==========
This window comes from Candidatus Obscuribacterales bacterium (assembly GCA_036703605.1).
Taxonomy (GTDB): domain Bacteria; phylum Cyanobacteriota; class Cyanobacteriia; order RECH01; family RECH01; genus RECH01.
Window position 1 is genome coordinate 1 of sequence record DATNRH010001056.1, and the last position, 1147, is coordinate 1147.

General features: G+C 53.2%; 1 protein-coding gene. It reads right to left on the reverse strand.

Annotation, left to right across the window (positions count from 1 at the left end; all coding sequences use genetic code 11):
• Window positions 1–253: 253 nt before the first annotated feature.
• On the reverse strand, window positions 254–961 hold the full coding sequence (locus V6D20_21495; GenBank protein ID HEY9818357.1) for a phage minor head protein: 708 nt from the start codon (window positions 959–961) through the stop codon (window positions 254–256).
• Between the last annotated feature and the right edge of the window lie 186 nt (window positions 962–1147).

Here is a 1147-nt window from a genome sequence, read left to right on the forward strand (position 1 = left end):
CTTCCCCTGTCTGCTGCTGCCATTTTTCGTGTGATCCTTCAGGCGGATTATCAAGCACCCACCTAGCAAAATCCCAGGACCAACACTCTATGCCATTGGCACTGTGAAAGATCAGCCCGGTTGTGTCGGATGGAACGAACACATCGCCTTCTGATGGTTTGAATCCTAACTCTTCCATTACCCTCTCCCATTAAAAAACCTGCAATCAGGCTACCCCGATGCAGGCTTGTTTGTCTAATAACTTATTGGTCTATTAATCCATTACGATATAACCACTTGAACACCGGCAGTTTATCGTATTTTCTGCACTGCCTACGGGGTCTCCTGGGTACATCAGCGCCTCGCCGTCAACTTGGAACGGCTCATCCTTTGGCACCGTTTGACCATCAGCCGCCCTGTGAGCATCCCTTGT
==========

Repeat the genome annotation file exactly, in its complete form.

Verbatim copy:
This window comes from Candidatus Obscuribacterales bacterium (assembly GCA_036703605.1).
Taxonomy (GTDB): domain Bacteria; phylum Cyanobacteriota; class Cyanobacteriia; order RECH01; family RECH01; genus RECH01.
Window position 1 is genome coordinate 1 of sequence record DATNRH010001056.1, and the last position, 1147, is coordinate 1147.

General features: G+C 53.2%; 1 protein-coding gene. It reads right to left on the reverse strand.

Annotation, left to right across the window (positions count from 1 at the left end; all coding sequences use genetic code 11):
• Window positions 1–253: 253 nt before the first annotated feature.
• On the reverse strand, window positions 254–961 hold the full coding sequence (locus V6D20_21495; GenBank protein ID HEY9818357.1) for a phage minor head protein: 708 nt from the start codon (window positions 959–961) through the stop codon (window positions 254–256).
• Between the last annotated feature and the right edge of the window lie 186 nt (window positions 962–1147).

Here is a 1147-nt window from a genome sequence, read left to right on the forward strand (position 1 = left end):
CTTCCCCTGTCTGCTGCTGCCATTTTTCGTGTGATCCTTCAGGCGGATTATCAAGCACCCACCTAGCAAAATCCCAGGACCAACACTCTATGCCATTGGCACTGTGAAAGATCAGCCCGGTTGTGTCGGATGGAACGAACACATCGCCTTCTGATGGTTTGAATCCTAACTCTTCCATTACCCTCTCCCATTAAAAAACCTGCAATCAGGCTACCCCGATGCAGGCTTGTTTGTCTAATAACTTATTGGTCTATTAATCCATTACGATATAACCACTTGAACACCGGCAGTTTATCGTATTTTCTGCACTGCCTACGGGGTCTCCTGGGTACATCAGCGCCTCGCCGTCAACTTGGAACGGCTCATCCTTTGGCACCGTTTGACCATCAGCCGCCCTGTGAGCATCCCTTGT